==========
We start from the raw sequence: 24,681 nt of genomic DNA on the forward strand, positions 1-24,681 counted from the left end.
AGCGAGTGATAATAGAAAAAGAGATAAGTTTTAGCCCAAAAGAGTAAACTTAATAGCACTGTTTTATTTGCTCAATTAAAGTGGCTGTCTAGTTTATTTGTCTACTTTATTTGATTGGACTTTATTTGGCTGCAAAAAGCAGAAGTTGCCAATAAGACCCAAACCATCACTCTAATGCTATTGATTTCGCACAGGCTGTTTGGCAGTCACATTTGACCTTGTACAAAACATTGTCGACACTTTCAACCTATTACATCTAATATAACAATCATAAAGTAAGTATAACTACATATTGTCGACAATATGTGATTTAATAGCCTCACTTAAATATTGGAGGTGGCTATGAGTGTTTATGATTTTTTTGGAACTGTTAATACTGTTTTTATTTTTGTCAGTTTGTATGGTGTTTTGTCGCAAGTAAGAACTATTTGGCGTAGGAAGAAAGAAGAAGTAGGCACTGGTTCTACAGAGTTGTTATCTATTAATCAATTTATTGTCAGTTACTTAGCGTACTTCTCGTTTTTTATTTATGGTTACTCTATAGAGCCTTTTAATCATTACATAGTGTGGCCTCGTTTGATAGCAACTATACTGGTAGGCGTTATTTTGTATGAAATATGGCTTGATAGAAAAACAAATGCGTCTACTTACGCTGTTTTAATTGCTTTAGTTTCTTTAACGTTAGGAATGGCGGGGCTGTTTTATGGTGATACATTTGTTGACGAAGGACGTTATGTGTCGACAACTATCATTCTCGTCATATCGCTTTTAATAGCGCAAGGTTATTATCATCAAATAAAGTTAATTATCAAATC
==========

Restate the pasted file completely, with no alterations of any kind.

We start from the raw sequence: 24,681 nt of genomic DNA on the forward strand, positions 1-24,681 counted from the left end.
AGCGAGTGATAATAGAAAAAGAGATAAGTTTTAGCCCAAAAGAGTAAACTTAATAGCACTGTTTTATTTGCTCAATTAAAGTGGCTGTCTAGTTTATTTGTCTACTTTATTTGATTGGACTTTATTTGGCTGCAAAAAGCAGAAGTTGCCAATAAGACCCAAACCATCACTCTAATGCTATTGATTTCGCACAGGCTGTTTGGCAGTCACATTTGACCTTGTACAAAACATTGTCGACACTTTCAACCTATTACATCTAATATAACAATCATAAAGTAAGTATAACTACATATTGTCGACAATATGTGATTTAATAGCCTCACTTAAATATTGGAGGTGGCTATGAGTGTTTATGATTTTTTTGGAACTGTTAATACTGTTTTTATTTTTGTCAGTTTGTATGGTGTTTTGTCGCAAGTAAGAACTATTTGGCGTAGGAAGAAAGAAGAAGTAGGCACTGGTTCTACAGAGTTGTTATCTATTAATCAATTTATTGTCAGTTACTTAGCGTACTTCTCGTTTTTTATTTATGGTTACTCTATAGAGCCTTTTAATCATTACATAGTGTGGCCTCGTTTGATAGCAACTATACTGGTAGGCGTTATTTTGTATGAAATATGGCTTGATAGAAAAACAAATGCGTCTACTTACGCTGTTTTAATTGCTTTAGTTTCTTTAACGTTAGGAATGGCGGGGCTGTTTTATGGTGATACATTTGTTGACGAAGGACGTTATGTGTCGACAACTATCATTCTCGTCATATCGCTTTTAATAGCGCAAGGTTATTATCATCAAATAAAGTTAATTATCAAATC